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Also this painting has a troubled history of attributions: it was originally considered to be by Bernardino Luini, and then even by Leonardo, before being attributed to Leonardo’s most wayward and daring follower, Gian Giacomo Caprotti, called Salai (or Salaino), a name of Arabic origin which is said to mean “little devil”. Art historians today do not commit themselves, talking generically of a Leonardesque painter in the first quarter of the Cinquecento. The artist undoubtedly took inspiration from the Saint John the Baptist now in the Louvre, which is certainly by Leonardo, but there are some substantial differences: the cross that appears in the original is missing and the figure, which Leonardo sets against a dark background, is shown here with effeminate, almost affected features in an idyllic landscape.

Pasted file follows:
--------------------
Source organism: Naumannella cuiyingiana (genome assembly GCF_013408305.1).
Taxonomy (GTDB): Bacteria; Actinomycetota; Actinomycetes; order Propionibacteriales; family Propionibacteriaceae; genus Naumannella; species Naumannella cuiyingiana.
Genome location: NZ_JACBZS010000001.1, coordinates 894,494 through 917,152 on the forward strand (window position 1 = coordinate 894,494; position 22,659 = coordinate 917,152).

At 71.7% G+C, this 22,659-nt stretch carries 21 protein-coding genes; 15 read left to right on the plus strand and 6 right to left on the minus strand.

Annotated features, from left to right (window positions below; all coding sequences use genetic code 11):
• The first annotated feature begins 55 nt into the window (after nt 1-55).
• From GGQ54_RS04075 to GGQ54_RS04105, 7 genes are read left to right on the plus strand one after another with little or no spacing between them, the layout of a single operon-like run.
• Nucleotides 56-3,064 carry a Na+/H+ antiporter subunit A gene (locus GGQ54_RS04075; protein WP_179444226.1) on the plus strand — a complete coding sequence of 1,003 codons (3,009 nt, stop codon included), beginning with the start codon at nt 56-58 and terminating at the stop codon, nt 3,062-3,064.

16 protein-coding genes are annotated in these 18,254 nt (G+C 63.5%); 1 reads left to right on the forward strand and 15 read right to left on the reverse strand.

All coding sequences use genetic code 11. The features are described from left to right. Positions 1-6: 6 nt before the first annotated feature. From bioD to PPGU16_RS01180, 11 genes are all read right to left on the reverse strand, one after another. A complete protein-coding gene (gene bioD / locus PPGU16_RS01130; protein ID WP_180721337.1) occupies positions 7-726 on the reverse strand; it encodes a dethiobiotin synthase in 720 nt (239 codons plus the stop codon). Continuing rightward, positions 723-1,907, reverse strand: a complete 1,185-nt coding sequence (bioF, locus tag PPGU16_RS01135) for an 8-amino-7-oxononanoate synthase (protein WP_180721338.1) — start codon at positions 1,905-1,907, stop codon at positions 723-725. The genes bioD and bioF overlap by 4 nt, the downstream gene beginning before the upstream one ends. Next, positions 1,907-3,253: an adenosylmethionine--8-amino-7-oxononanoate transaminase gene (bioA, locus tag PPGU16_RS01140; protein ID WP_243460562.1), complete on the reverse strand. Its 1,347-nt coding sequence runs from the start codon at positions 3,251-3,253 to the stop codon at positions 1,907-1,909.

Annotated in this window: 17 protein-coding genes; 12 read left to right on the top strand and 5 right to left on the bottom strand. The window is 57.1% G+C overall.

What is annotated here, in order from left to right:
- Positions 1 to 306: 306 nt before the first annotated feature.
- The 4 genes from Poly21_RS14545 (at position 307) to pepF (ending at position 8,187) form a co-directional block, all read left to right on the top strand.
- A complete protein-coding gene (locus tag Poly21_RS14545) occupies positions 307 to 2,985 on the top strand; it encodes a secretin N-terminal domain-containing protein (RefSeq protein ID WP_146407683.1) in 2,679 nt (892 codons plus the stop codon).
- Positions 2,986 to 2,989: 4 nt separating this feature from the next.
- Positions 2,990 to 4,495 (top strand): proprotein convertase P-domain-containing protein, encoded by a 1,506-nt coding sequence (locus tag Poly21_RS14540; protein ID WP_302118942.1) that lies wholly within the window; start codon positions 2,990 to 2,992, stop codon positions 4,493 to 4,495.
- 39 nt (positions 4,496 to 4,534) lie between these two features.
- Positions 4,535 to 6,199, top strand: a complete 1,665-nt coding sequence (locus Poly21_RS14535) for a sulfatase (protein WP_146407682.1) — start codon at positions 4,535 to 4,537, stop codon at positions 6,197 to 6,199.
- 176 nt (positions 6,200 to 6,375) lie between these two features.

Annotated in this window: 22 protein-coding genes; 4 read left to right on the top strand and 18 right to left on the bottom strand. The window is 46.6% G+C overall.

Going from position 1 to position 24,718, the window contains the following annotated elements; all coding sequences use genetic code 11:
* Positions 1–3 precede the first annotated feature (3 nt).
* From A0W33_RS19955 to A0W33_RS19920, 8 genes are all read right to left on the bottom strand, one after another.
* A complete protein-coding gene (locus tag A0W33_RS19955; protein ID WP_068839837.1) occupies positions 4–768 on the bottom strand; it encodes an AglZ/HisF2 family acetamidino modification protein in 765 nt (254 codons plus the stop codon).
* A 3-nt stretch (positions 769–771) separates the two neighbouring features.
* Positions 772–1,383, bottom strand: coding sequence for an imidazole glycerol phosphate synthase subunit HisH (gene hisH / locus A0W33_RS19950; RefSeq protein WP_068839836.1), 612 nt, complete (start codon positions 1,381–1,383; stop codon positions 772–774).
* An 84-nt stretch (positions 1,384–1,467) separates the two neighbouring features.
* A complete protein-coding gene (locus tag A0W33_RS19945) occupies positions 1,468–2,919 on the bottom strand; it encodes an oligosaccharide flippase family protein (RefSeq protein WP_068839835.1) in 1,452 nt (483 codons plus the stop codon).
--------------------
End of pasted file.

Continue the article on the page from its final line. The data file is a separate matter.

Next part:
Details

  • Title: Saint John the Baptist
  • Creator: Salai (Gian Giacomo Caprotti)
  • Date Created: c. 1520
  • Physical Dimensions: 73 x 50.9 cm
  • Type: Painting
  • Medium: Tempera and oil
  • Art Genre: Sacred art
  • Art Movement: 16th century Lombard painting
  • Art Form: Painting
  • Support: Panel
  • Depicted Topic: Saint John the baptist, landscape

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